J.K. Rowling, author of the Harry Potter books, announced last week that she is giving one million pounds to the Better Together campaign.
Post Tagged with: "England"
For many years, archaeologists have wondered why the people who built Stonehenge – a prehistoric monument in the south of England – used huge rocks that came from more than 300 kilometres away.
Now, a team of researchers believes the rocks may have been chosen because they produce musical sounds.
How much do you know about the news that happened in 2013?
Take our quiz and see how much you remember about these stories from the past year. The link beside each question will take you to the TKN article that will give you the answer.
1) First Nations, Inuit and Metis people came together to form a movement for peaceful protest. What did the group call itself?
2) Chris Hadfield is famous for _____________. (Note: There are many possible correct answers for this one — fill the blank with what you know about Hadfield.)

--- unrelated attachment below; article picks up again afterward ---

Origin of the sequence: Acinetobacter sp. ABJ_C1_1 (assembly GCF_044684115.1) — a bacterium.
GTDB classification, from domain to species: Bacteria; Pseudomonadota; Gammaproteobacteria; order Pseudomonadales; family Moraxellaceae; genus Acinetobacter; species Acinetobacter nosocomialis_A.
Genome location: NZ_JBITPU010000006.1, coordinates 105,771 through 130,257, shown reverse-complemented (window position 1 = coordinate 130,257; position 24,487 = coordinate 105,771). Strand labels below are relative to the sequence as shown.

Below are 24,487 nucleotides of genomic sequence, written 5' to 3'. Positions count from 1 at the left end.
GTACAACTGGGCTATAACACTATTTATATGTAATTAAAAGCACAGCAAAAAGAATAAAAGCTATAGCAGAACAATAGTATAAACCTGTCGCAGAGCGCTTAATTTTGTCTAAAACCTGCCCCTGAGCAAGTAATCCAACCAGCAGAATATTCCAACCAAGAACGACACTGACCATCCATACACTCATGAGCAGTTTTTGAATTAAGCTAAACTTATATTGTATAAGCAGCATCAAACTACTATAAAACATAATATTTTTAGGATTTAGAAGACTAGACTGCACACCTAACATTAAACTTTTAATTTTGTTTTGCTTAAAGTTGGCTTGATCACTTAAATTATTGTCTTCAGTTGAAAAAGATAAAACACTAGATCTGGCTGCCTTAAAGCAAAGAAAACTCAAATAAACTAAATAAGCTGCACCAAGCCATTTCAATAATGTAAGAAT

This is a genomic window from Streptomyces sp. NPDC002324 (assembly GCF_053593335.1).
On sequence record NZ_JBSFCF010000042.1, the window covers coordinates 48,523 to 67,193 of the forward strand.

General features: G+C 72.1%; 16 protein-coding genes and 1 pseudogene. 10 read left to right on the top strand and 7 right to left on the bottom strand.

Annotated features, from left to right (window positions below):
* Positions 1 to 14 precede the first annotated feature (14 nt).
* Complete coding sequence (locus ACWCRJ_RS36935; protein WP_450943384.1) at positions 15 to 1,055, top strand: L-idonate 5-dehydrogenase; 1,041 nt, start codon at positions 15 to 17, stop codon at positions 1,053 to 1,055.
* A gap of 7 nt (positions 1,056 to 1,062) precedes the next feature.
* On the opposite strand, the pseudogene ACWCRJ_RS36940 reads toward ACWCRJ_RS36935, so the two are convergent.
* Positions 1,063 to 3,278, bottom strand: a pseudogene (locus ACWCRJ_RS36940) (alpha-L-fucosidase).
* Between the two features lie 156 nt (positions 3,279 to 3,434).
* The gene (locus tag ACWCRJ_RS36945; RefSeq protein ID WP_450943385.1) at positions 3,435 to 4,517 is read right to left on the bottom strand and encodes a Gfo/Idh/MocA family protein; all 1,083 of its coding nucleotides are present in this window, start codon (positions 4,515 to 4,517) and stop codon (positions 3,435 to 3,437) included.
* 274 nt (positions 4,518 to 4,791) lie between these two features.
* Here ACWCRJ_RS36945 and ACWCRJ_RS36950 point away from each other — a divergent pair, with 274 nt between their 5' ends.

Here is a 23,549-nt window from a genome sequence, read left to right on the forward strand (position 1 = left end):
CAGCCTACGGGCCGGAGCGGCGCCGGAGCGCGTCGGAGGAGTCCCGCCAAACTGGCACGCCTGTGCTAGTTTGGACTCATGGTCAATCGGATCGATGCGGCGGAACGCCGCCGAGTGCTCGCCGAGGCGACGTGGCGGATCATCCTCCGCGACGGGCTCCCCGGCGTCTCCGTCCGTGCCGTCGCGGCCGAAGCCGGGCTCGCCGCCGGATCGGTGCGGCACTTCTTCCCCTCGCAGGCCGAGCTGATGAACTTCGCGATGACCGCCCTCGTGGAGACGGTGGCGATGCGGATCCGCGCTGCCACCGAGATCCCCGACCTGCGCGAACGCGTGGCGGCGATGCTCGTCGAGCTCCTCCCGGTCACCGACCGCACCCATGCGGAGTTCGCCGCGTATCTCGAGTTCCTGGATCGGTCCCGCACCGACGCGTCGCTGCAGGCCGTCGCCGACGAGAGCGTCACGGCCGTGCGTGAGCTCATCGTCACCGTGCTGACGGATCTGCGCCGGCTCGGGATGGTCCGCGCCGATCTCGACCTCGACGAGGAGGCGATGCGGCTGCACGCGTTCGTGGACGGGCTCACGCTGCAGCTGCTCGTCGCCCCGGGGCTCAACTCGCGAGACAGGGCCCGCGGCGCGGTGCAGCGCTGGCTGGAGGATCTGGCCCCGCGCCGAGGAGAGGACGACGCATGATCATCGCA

The tiny heir to Britain’s throne had a big milestone event this week.
Prince George had his christening.
In this case, a christening is a religious Christian ceremony during which a baby is baptized with holy water.
The water used in the ceremony was from the River Jordan. The river has significance to Christians because it is where Jesus was baptized, according to the Bible.
The three-month-old son of Prince William and Kate Middleton is third in line to the British throne. In other words, he could one day be the King of England.
The ceremony took place in St. James’s Palace in England.
There were only 22 people at the christening, but they included some pretty big names.
The Queen was there, as well as the three other people who are next in line to claim her throne.
It was a year ago this week that the world came to know young Malala Yousafzai.
The girl, who is now 16, was riding a bus on her way home from school in Pakistan.
Two men, who were members of a terrorist organization in Pakistan, came on the bus and attacked Malala. The group known as the Taliban, doesn’t agree with girls getting an education.